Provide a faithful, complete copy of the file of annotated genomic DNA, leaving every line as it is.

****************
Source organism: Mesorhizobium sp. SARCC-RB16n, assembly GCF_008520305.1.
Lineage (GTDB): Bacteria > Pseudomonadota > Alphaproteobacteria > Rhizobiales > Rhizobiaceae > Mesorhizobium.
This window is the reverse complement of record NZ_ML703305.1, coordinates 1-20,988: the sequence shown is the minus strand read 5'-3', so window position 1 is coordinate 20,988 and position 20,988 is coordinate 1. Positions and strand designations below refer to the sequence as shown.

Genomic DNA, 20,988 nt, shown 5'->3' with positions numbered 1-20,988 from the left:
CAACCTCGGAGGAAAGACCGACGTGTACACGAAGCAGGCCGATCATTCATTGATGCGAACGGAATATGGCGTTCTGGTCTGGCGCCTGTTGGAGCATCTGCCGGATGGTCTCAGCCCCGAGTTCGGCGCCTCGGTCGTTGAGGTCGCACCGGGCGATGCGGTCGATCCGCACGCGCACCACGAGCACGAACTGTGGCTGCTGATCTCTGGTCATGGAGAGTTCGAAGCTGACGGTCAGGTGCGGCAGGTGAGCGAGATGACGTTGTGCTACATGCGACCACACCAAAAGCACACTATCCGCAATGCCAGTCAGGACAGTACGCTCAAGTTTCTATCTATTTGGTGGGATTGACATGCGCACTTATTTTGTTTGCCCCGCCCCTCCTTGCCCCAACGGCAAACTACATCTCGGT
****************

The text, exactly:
Source organism: Mesorhizobium sp. SARCC-RB16n, assembly GCF_008520305.1.
Lineage (GTDB): Bacteria > Pseudomonadota > Alphaproteobacteria > Rhizobiales > Rhizobiaceae > Mesorhizobium.
This window is the reverse complement of record NZ_ML703305.1, coordinates 1-20,988: the sequence shown is the minus strand read 5'-3', so window position 1 is coordinate 20,988 and position 20,988 is coordinate 1. Positions and strand designations below refer to the sequence as shown.

Genomic DNA, 20,988 nt, shown 5'->3' with positions numbered 1-20,988 from the left:
CAACCTCGGAGGAAAGACCGACGTGTACACGAAGCAGGCCGATCATTCATTGATGCGAACGGAATATGGCGTTCTGGTCTGGCGCCTGTTGGAGCATCTGCCGGATGGTCTCAGCCCCGAGTTCGGCGCCTCGGTCGTTGAGGTCGCACCGGGCGATGCGGTCGATCCGCACGCGCACCACGAGCACGAACTGTGGCTGCTGATCTCTGGTCATGGAGAGTTCGAAGCTGACGGTCAGGTGCGGCAGGTGAGCGAGATGACGTTGTGCTACATGCGACCACACCAAAAGCACACTATCCGCAATGCCAGTCAGGACAGTACGCTCAAGTTTCTATCTATTTGGTGGGATTGACATGCGCACTTATTTTGTTTGCCCCGCCCCTCCTTGCCCCAACGGCAAACTACATCTCGGT